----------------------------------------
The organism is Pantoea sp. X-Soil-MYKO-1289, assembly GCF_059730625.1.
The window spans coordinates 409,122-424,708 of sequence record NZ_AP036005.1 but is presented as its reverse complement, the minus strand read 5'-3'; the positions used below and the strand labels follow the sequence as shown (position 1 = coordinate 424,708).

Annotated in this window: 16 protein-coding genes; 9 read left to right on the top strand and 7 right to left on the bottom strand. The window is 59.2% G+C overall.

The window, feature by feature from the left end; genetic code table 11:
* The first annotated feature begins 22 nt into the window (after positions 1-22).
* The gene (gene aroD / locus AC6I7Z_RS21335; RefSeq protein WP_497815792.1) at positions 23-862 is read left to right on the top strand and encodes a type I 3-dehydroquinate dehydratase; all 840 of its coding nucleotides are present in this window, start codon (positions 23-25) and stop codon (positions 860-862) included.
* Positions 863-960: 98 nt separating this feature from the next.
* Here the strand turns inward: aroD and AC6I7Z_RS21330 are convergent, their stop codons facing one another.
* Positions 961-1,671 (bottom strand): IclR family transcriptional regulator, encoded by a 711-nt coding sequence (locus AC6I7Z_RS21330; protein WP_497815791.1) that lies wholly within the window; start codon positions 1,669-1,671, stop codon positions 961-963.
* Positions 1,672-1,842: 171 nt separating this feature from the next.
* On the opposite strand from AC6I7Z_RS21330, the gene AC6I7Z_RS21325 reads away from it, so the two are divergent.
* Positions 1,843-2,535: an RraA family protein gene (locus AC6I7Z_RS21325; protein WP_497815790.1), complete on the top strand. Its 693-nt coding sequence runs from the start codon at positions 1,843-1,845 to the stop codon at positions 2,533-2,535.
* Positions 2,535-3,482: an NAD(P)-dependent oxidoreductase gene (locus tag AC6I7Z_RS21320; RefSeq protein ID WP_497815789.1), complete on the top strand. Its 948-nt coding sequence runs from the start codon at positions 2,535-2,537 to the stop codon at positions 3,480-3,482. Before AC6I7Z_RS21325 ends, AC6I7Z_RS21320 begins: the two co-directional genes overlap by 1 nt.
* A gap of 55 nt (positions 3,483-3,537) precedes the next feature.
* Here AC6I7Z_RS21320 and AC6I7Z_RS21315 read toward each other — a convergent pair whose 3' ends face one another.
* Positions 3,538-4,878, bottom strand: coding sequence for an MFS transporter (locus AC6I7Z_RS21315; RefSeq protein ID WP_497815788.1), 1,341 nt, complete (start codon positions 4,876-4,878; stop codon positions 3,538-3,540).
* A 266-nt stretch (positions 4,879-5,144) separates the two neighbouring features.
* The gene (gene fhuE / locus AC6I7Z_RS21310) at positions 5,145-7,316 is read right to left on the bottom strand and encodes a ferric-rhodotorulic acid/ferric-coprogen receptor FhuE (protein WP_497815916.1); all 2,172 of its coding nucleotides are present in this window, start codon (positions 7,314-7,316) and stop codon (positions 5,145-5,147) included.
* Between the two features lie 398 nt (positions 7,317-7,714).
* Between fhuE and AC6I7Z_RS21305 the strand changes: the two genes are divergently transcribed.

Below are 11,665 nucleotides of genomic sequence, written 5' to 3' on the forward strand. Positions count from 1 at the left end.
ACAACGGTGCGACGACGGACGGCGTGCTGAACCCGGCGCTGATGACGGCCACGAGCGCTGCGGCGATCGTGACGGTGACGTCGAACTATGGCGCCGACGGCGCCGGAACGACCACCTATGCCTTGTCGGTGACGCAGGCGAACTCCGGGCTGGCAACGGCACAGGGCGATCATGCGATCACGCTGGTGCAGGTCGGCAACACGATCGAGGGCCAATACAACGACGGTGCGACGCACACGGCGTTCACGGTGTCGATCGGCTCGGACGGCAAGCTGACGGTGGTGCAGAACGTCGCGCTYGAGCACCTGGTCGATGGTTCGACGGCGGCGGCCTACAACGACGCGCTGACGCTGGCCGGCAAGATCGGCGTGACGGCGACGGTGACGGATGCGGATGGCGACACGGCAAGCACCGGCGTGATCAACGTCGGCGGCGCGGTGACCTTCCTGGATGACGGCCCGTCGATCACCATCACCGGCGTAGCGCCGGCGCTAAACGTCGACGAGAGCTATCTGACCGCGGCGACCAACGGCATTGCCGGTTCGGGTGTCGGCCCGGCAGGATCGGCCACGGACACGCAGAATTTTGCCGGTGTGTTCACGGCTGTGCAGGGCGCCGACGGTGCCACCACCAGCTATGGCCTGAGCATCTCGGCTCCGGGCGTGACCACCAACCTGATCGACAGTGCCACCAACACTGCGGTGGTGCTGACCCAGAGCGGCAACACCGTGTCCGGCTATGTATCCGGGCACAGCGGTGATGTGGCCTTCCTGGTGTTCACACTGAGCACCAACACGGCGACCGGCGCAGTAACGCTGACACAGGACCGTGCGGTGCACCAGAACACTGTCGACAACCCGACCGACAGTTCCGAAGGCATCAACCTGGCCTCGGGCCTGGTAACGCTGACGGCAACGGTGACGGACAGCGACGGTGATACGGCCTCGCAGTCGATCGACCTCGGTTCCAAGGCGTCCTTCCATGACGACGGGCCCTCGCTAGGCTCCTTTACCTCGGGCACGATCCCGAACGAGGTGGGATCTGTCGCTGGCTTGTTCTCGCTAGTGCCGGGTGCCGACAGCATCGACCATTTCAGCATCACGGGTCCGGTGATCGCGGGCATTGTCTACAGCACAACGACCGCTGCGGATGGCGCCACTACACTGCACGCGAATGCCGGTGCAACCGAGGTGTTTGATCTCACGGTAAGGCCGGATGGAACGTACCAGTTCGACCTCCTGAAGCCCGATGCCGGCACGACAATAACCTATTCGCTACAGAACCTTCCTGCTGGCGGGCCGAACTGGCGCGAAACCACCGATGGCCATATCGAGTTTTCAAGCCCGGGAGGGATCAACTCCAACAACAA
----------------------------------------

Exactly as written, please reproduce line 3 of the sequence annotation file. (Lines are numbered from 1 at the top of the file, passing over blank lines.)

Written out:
Annotated in this window: 16 protein-coding genes; 9 read left to right on the top strand and 7 right to left on the bottom strand. The window is 59.2% G+C overall.